As I walk into the Threshold Repertory Theatre for a performance of 5 Lesbians Eating a Quiche, I’m handed a name tag to wear. Barbara, it reads. I make my way to my seat and sit down. In the chair beside me is a middle-aged man named Mary. Or at least that’s what his tag says. It seems that the funny business has started even before 5 Lesbians Eating a Quiche has officially begun.
The year’s 1956 and the Susan B. Anthony Society for the Sisters of Gertrude Stein are throwing their annual quiche breakfast. Unfortunately, things take a turn for the worse when the women learn that nuclear war is imminent. It is then that the quintet decide that must do what they can to save the human race — and that something is to eat a quiche.
By and large, 5 Lesbians Eating a Quiche’s strengths lay in the script by Evan Linder and Andrew Hobgood. Linder and Hobgood weave clever punch lines throughout the plot, anchoring the seemingly absurd premise so that the story captivates and invigorates us. But the true genius of 5 Lesbians Eating a Quichee is in the way that the writing allows for the actress to engage in improv, giving the play its true, off-the-cuff character.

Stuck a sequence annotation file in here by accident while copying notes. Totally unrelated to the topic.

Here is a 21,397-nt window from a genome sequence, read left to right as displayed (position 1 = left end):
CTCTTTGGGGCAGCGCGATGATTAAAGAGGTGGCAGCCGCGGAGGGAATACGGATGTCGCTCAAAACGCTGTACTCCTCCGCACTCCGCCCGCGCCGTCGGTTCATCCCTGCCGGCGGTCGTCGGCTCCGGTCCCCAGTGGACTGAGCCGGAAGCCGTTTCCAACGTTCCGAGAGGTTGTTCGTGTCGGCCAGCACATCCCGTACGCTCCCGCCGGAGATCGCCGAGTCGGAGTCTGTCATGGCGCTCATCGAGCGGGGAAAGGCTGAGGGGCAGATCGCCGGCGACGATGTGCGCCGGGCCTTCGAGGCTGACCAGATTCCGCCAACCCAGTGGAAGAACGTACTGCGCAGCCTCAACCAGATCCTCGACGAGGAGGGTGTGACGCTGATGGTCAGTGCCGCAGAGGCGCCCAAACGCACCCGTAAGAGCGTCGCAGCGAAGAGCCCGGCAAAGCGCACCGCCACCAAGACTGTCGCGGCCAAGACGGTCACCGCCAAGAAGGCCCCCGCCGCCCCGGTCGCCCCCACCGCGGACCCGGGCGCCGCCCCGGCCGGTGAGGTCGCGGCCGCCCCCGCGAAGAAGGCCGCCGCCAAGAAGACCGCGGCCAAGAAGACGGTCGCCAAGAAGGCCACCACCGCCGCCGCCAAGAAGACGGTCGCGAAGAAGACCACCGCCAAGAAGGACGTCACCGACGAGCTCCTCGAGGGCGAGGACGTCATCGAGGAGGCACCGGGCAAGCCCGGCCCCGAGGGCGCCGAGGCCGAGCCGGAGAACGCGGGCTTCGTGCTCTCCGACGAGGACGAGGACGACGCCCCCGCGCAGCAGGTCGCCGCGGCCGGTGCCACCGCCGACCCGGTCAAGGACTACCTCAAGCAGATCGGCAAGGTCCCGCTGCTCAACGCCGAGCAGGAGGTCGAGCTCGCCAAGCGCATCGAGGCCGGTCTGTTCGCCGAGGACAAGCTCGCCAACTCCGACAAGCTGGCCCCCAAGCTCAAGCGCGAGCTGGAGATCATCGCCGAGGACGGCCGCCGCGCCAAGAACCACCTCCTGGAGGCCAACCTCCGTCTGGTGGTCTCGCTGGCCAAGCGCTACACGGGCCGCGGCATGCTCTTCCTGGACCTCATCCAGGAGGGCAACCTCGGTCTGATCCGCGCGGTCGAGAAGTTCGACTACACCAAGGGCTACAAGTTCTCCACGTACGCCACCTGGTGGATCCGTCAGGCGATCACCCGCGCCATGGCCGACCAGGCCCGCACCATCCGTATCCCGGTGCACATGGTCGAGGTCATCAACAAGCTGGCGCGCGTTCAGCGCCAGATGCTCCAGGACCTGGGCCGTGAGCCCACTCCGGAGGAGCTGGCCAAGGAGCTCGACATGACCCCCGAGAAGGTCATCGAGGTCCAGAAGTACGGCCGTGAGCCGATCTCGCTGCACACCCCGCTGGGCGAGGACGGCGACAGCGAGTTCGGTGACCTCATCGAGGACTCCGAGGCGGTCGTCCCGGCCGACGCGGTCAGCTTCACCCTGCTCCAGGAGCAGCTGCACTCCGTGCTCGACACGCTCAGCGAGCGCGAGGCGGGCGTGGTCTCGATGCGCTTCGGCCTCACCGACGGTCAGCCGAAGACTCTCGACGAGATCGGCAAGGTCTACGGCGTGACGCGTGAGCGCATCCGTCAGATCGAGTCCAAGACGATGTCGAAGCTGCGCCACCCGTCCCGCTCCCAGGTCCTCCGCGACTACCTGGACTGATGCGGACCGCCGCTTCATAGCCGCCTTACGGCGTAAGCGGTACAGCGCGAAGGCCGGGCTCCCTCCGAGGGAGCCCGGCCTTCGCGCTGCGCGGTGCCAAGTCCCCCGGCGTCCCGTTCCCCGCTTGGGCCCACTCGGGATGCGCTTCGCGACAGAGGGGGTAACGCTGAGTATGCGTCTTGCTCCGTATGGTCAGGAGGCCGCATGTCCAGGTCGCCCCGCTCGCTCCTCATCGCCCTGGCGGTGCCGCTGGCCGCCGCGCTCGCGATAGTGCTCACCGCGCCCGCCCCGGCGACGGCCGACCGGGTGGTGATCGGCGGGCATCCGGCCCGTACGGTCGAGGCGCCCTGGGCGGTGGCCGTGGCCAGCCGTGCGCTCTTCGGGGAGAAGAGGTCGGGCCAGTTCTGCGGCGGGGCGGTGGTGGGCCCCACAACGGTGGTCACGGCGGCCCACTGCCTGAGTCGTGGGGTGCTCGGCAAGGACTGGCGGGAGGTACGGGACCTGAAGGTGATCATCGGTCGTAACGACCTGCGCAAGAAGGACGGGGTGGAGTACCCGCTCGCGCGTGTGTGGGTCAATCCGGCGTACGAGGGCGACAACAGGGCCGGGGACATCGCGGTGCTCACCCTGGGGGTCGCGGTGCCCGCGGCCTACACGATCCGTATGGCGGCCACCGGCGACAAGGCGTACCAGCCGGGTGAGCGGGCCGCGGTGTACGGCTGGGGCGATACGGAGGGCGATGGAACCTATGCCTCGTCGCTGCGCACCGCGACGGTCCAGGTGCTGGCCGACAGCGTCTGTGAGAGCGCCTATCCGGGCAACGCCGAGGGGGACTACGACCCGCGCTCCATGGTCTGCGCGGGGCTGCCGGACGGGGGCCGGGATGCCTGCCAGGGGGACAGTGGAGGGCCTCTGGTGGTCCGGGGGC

Aside from the slightest of hiccups in delivery, the acting was strong, with the actress each making the eccentric characters their own. What’s more, the play engages its viewers so that the audience may participate in the scene unfolding before their eyes. There’s something quite fun about yelling out, “Hellooooo, sisters,” and realizing that the audience isn’t some stationary figure in the background, it’s essential to the story.
The play’s costumes were right in line with 1950s America, from the strands of pearls to the A-line skirts and purple pantsuits. While the sound quality was right on point, the lighting tended to take away from the scene. As the play shifted from pitch black to bright lights, audience members were forced to squint their eyes.